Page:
Think Colour

  • 2017 Colour of the Year - Green

    When it comes to the garden, green is so ubiquitous, it is the colour we do not even think about. It is relegated to backdrop, ever present but hardly registering on the visual scale as eyes fix on highlights of colour as if they are popping around a pinball machine. The backdrop fades into nothing but a blur, necessary but not the main feature. Yet the wizard of the garden is green - especially when it comes to flowers. For green flowers in the garden are used as rarely as those sought after blacks and blues and can provide stunning colour.

    My research led me to find over a 1,000 green flowers for the garden from exotic orchids to common garden annuals you can grow so easily from seed. Whilst I love Paphiopedilums, I realise that not everyone would want to grow one, but even the kids can sprinkle a few Nicotiana seeds and enjoy lime green flowers.

    I have a preference for lime green or chartreuse and many of the flowers are in this colour range. If there is one plant I must mention outside this colour range it is the jade green Strongylodon, the plant that sent me off on my research. One I would gladly buy a heated greenhouse for if I had the space and money. Be bold and plant it with purple and a dash of orange or go all out for green and red. Whatever you plant, make 2017 colourful and include a few greens in the garden, even if it is just adding a few lettuce, potager-style to the border.

    Discover a whole new world of green flowers for your garden and some choice variegated plants, there's 25% off now until stocks last

    Words, images copyright Karen Platt 2016

  • Planting Black Plants


    The black and white theme take great skill. If 'black' is not usually black, 'white' is just as often not pure either. Here are some tips for planting a good black and white scheme.

    1. Keep the planting and design simple to allow the strong colour to take maximum effect.

    2. Choose darks that keep their colour reliably over a long period of time. All black plants have chlorophyll and some black plants are green in spring when they first appear or gradually lose their blackness and become green in summer.

    3. It is best to choose whites of a similar tone but darks are best in varied tone.

    4. Do you want whites that appear blue, yellow or pink in your scheme.

    5. Think carefully about siting. Darks are often at their best in a sunny site. Even when their green counterparts will appreciate shade, putting black plants in shade is usually the best way to turn them green.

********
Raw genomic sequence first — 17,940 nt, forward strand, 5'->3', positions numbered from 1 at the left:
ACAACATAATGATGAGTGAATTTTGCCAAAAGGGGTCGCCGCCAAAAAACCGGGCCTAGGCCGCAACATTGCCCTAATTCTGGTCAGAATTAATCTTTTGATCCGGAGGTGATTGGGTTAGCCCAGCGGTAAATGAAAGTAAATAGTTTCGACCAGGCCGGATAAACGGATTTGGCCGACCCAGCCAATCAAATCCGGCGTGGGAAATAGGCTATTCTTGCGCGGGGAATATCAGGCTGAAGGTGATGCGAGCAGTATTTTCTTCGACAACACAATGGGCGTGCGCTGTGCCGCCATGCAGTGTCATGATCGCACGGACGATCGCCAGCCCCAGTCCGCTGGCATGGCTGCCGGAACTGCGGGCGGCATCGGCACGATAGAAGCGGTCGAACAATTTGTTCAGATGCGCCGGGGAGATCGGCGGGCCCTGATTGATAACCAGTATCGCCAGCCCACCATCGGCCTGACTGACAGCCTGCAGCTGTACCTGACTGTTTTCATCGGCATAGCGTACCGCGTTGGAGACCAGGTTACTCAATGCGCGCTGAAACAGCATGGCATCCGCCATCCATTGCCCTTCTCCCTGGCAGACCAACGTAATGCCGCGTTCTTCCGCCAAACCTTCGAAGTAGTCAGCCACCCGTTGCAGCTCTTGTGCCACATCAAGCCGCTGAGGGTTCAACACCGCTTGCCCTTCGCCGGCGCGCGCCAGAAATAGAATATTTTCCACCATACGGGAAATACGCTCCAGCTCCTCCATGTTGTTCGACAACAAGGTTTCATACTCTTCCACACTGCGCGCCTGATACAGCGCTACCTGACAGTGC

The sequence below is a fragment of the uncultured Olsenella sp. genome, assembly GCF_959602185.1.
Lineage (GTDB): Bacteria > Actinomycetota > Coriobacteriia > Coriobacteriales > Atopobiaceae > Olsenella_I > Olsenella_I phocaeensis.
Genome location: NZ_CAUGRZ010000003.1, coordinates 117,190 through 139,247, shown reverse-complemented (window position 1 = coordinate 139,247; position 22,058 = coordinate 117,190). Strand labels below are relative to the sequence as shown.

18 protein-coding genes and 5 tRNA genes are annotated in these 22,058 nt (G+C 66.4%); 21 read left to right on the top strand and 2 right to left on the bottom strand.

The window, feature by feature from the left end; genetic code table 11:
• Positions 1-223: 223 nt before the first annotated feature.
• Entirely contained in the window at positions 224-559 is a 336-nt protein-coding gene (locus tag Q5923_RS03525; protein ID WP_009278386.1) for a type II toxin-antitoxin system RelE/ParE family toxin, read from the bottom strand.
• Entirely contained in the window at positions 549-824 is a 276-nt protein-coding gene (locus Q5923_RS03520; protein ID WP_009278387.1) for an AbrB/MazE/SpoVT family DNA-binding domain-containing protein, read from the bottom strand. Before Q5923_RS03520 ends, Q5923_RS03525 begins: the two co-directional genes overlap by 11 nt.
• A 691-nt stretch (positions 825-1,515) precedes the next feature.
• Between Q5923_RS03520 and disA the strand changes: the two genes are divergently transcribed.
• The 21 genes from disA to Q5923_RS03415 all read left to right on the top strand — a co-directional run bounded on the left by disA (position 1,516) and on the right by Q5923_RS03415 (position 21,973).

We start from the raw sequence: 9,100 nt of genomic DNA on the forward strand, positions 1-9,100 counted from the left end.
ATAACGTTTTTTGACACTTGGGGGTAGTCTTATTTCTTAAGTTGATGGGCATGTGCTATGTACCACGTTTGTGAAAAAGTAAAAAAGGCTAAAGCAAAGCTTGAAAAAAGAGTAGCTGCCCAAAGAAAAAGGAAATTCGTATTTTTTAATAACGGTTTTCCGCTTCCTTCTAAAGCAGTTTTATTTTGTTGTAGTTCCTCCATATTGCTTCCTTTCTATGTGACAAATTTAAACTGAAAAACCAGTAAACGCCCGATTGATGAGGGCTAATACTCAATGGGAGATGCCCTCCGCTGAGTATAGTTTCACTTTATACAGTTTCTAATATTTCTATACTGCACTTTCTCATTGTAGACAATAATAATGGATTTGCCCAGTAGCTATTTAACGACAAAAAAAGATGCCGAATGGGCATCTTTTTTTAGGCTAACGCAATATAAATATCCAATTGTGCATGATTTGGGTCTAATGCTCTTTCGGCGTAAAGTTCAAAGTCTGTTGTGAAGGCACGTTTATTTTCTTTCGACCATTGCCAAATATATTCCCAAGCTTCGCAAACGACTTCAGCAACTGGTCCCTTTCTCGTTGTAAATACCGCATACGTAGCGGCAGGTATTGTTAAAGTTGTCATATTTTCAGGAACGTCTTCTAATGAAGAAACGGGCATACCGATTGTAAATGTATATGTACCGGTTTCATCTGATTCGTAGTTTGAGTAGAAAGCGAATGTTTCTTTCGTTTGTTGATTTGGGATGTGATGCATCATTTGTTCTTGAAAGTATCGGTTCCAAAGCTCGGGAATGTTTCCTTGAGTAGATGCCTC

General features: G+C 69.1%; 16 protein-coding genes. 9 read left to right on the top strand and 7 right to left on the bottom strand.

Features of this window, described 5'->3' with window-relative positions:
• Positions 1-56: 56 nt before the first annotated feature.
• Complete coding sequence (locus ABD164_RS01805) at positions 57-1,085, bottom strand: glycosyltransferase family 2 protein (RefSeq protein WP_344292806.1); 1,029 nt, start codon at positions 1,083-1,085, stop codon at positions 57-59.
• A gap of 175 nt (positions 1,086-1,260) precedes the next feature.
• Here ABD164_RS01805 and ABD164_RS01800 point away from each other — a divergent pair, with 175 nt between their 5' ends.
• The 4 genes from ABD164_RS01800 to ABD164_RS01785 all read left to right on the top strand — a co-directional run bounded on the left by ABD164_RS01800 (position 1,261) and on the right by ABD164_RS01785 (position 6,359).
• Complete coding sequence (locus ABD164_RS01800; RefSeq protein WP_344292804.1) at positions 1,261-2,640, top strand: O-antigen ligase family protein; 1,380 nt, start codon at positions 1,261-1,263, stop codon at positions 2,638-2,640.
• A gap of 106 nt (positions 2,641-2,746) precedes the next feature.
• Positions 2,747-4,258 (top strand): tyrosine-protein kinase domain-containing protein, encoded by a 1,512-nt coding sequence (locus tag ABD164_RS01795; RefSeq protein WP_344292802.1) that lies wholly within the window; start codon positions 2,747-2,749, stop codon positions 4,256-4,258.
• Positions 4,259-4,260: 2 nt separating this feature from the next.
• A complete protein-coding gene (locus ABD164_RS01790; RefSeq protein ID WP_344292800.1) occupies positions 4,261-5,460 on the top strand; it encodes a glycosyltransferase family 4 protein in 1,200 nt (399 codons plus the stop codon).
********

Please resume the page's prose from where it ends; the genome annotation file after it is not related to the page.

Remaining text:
6. Think carefully about the green foliage and stems.

    Try black and white Alcea (hollyhocks), Aquilegia (columbine), Lilium (lily), Lathyrus (sweetpeas) and more. Black Ophiopogon plansicapus Nigrescens and white Liriope and Hosta.

  • Planting For Colour


    Colour can be used to create mood in the garden. It can also make a space look larger or smaller. Think of how colours react with one another, how they look with your hardscaping. Here are some ideas to consider to use colour effectively in your garden.

    1. Silver and gold plants reflect light and are useful in small gardens.

    2. Shade is the place to plant blue.

    3. Use gold in spring or autumn in temperate gardens and in midsummer in areas of strong sunshine that can take saturated yellow. It looks so good against blue skies.

    4. Orange is often best used in small quantities, it really as an attention-getter.

    5. Red is another attention-getter.

    6. Autumn is a great time for a hot border - reds and oranges through to yellow. The dying embers of the season.

    7. Black is a great highlight that makes other colours seem more intense too.

    8. Think about colours that recede and advance. Blue recedes, red advances. Dark colours also advance whereas pale colours recede. Dazzling, saturated colours advance.

    9. Don't be afraid of one colour borders, incorporating the hues, shades and tones of one colour.

    10. Decide on a theme or mood - soothing, cool, dramatic.

    Our full range of books on gardening with colour is available online